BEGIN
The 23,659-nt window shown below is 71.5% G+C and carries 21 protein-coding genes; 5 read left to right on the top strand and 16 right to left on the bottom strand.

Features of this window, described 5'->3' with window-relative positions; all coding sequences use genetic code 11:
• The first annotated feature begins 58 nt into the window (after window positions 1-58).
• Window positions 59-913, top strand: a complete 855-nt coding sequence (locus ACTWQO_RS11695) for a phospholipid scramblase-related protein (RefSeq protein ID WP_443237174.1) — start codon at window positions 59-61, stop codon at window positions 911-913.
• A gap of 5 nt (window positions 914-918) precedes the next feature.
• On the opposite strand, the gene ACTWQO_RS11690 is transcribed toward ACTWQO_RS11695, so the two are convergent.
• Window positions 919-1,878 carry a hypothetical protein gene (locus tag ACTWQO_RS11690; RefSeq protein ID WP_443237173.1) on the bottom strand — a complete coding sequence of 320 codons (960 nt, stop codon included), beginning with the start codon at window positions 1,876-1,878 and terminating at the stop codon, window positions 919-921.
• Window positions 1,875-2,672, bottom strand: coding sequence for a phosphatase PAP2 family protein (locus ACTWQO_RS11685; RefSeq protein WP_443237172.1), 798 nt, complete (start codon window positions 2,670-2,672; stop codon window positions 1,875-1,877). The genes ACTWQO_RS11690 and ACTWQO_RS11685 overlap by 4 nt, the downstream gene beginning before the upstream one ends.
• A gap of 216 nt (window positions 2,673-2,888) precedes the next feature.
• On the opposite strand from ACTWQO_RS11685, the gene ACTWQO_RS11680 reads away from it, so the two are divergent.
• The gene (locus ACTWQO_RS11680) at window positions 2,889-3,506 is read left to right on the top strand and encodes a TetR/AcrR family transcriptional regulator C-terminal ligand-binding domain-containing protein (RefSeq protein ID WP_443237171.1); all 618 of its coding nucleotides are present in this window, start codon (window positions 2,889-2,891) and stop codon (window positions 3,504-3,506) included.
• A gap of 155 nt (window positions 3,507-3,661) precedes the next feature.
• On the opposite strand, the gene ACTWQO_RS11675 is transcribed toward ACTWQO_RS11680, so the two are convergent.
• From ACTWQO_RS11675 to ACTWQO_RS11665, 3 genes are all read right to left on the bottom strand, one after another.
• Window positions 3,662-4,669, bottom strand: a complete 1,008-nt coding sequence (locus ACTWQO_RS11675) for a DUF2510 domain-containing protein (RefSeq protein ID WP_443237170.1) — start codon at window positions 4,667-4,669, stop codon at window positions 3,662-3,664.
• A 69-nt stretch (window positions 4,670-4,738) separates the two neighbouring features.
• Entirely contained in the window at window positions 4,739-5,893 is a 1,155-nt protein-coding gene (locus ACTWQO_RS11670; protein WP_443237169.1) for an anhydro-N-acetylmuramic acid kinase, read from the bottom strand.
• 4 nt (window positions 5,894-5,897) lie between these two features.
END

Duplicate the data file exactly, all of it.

The 23,659-nt window shown below is 71.5% G+C and carries 21 protein-coding genes; 5 read left to right on the top strand and 16 right to left on the bottom strand.

Features of this window, described 5'->3' with window-relative positions; all coding sequences use genetic code 11:
• The first annotated feature begins 58 nt into the window (after window positions 1-58).
• Window positions 59-913, top strand: a complete 855-nt coding sequence (locus ACTWQO_RS11695) for a phospholipid scramblase-related protein (RefSeq protein ID WP_443237174.1) — start codon at window positions 59-61, stop codon at window positions 911-913.
• A gap of 5 nt (window positions 914-918) precedes the next feature.
• On the opposite strand, the gene ACTWQO_RS11690 is transcribed toward ACTWQO_RS11695, so the two are convergent.
• Window positions 919-1,878 carry a hypothetical protein gene (locus tag ACTWQO_RS11690; RefSeq protein ID WP_443237173.1) on the bottom strand — a complete coding sequence of 320 codons (960 nt, stop codon included), beginning with the start codon at window positions 1,876-1,878 and terminating at the stop codon, window positions 919-921.
• Window positions 1,875-2,672, bottom strand: coding sequence for a phosphatase PAP2 family protein (locus ACTWQO_RS11685; RefSeq protein WP_443237172.1), 798 nt, complete (start codon window positions 2,670-2,672; stop codon window positions 1,875-1,877). The genes ACTWQO_RS11690 and ACTWQO_RS11685 overlap by 4 nt, the downstream gene beginning before the upstream one ends.
• A gap of 216 nt (window positions 2,673-2,888) precedes the next feature.
• On the opposite strand from ACTWQO_RS11685, the gene ACTWQO_RS11680 reads away from it, so the two are divergent.
• The gene (locus ACTWQO_RS11680) at window positions 2,889-3,506 is read left to right on the top strand and encodes a TetR/AcrR family transcriptional regulator C-terminal ligand-binding domain-containing protein (RefSeq protein ID WP_443237171.1); all 618 of its coding nucleotides are present in this window, start codon (window positions 2,889-2,891) and stop codon (window positions 3,504-3,506) included.
• A gap of 155 nt (window positions 3,507-3,661) precedes the next feature.
• On the opposite strand, the gene ACTWQO_RS11675 is transcribed toward ACTWQO_RS11680, so the two are convergent.
• From ACTWQO_RS11675 to ACTWQO_RS11665, 3 genes are all read right to left on the bottom strand, one after another.
• Window positions 3,662-4,669, bottom strand: a complete 1,008-nt coding sequence (locus ACTWQO_RS11675) for a DUF2510 domain-containing protein (RefSeq protein ID WP_443237170.1) — start codon at window positions 4,667-4,669, stop codon at window positions 3,662-3,664.
• A 69-nt stretch (window positions 4,670-4,738) separates the two neighbouring features.
• Entirely contained in the window at window positions 4,739-5,893 is a 1,155-nt protein-coding gene (locus ACTWQO_RS11670; protein WP_443237169.1) for an anhydro-N-acetylmuramic acid kinase, read from the bottom strand.
• 4 nt (window positions 5,894-5,897) lie between these two features.